During the second half of the nineteenth century, the mound was owned by the Katchelman family, immigrants from Bavaria. Because the Tennessee River flooded with great regularity before the construction of the Wilson Dam, the land upon which the mound sits was extremely fertile. The Katchelmans saw it as an exceptional location for a vegetable farm and cultivated areas on the slope, around the base of the mound, and on the flood plain stretching down towards the river. They also built their first home on top of the mound before relocating to the base of the mound because of high winds at the top. Ownership of the property eventually changed hands during the first half of the twentieth century, and in February 1945, Martha Ashcraft Dabney and her daughter Ida Josephine Dabney Brabson donated to the city of Florence the mound and enough land at its base to build a narrow roadway around it running toward the city.
Archaic Period Exhibit The city built a museum at the site and on July 14, 1968, opened the mound and museum to the public, and marked the event with a day of celebration. The original building occupied by the museum was once the home of Florence’s first FM radio station and also served as a recording studio during the 1960s. The museum housed artifacts related to Native American culture in the Southeast, including pottery, jewelry, tools, Clovis and Cumberland points, animal effigy pipes, woven textiles, and carvings. The artifacts, arranged in chronological order, date from the Paleo, Transitional, Archaic, Woodland, Mississippian, and Historic periods. Display panels discussed American Indian life during the different eras and showed visitors how people used the various artifacts on display.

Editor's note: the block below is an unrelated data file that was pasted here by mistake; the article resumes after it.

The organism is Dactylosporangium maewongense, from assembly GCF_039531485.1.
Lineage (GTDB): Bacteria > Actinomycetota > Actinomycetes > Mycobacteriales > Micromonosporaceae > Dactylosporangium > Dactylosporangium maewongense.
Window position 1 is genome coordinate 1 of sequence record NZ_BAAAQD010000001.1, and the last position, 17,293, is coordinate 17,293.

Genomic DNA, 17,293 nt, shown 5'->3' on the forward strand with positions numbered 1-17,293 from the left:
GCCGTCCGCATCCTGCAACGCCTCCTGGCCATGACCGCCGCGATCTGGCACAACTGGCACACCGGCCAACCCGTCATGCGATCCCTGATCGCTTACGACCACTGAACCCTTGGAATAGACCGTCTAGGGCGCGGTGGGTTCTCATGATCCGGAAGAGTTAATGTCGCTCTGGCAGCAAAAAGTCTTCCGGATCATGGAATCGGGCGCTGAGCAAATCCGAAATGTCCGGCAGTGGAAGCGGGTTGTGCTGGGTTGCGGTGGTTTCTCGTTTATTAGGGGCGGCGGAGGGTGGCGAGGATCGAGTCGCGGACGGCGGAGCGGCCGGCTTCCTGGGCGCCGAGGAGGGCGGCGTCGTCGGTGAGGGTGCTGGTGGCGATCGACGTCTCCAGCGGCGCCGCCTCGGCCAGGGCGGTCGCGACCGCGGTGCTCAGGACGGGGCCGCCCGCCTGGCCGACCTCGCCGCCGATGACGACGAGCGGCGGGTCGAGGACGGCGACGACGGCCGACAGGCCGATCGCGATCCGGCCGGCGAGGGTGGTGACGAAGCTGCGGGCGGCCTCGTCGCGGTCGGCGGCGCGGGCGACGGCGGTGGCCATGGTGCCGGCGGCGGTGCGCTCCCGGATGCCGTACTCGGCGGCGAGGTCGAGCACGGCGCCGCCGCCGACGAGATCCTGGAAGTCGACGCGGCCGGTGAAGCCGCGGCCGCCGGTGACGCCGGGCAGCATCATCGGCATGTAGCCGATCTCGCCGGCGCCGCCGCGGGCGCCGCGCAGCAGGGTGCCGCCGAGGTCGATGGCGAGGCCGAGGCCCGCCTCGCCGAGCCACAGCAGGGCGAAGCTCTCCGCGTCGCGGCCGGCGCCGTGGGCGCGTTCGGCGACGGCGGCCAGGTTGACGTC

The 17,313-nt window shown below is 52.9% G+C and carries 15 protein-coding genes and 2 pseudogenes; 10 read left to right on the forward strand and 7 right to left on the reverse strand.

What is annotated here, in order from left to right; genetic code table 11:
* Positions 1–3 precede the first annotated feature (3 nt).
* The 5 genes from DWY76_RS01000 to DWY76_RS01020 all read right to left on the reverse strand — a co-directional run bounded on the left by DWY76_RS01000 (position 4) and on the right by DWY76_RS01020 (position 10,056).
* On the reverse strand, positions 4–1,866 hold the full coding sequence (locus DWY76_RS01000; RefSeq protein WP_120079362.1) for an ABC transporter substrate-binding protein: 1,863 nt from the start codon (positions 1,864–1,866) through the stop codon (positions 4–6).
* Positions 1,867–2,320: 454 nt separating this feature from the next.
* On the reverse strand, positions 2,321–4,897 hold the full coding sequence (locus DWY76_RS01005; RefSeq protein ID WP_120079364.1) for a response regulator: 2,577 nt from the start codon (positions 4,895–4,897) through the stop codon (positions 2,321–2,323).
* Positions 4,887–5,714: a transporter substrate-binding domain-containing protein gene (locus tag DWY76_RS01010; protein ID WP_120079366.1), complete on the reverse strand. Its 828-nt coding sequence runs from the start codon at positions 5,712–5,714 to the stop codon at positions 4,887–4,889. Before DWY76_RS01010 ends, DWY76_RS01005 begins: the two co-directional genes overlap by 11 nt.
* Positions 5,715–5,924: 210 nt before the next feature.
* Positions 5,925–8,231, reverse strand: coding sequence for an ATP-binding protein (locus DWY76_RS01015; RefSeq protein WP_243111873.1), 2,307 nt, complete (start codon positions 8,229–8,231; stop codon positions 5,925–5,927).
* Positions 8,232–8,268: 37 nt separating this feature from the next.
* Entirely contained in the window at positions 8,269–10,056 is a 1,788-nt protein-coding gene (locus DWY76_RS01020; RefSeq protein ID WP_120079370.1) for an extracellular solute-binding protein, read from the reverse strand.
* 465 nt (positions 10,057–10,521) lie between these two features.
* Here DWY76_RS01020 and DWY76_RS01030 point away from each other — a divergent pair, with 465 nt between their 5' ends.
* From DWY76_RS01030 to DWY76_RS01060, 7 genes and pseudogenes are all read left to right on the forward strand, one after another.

In 2013, the city council set aside $1.077 million to replace the 1,200-square-foot museum, which had not been updated since 1968 and was prone to flooding. The Florence Indian Mound was listed on the National Register of Historic Places in 2014. With an increase in funding, the city spent $1.76 million on a new 3,500-square-foot facility that includes meeting space and space for temporary exhibits. The exhibits were designed by internationally known museum designer Terry Chase and guide visitors through the five cultural periods in Florence’s past.
- McDonald, William Lindsey. “A Profile of the Indians at Muscle Shoals, Alabama.” The Journal of Muscle Shoals History, I (1973): 11-15.
- —. Lore of the River . . . The Shoals of Long Ago. Florence: Bluewater Publishing, 2007.